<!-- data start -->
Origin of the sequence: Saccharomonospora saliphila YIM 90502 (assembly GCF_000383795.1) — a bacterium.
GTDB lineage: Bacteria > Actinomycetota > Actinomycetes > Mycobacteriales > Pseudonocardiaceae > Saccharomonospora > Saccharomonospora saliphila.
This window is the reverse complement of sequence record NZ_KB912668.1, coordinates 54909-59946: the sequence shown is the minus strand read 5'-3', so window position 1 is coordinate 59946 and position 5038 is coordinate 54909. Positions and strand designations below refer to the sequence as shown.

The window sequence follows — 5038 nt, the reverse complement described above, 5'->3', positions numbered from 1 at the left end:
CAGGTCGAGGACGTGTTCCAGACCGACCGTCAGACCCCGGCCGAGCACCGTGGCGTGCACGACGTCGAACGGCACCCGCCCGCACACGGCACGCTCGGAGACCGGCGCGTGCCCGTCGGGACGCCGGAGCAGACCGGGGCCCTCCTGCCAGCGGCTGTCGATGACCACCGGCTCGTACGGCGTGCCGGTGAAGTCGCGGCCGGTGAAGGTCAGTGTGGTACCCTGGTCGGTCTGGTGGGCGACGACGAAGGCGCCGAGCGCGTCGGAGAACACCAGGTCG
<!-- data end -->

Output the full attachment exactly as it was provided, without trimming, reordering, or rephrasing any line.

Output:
Origin of the sequence: Saccharomonospora saliphila YIM 90502 (assembly GCF_000383795.1) — a bacterium.
GTDB lineage: Bacteria > Actinomycetota > Actinomycetes > Mycobacteriales > Pseudonocardiaceae > Saccharomonospora > Saccharomonospora saliphila.
This window is the reverse complement of sequence record NZ_KB912668.1, coordinates 54909-59946: the sequence shown is the minus strand read 5'-3', so window position 1 is coordinate 59946 and position 5038 is coordinate 54909. Positions and strand designations below refer to the sequence as shown.

The window sequence follows — 5038 nt, the reverse complement described above, 5'->3', positions numbered from 1 at the left end:
CAGGTCGAGGACGTGTTCCAGACCGACCGTCAGACCCCGGCCGAGCACCGTGGCGTGCACGACGTCGAACGGCACCCGCCCGCACACGGCACGCTCGGAGACCGGCGCGTGCCCGTCGGGACGCCGGAGCAGACCGGGGCCCTCCTGCCAGCGGCTGTCGATGACCACCGGCTCGTACGGCGTGCCGGTGAAGTCGCGGCCGGTGAAGGTCAGTGTGGTACCCTGGTCGGTCTGGTGGGCGACGACGAAGGCGCCGAGCGCGTCGGAGAACACCAGGTCG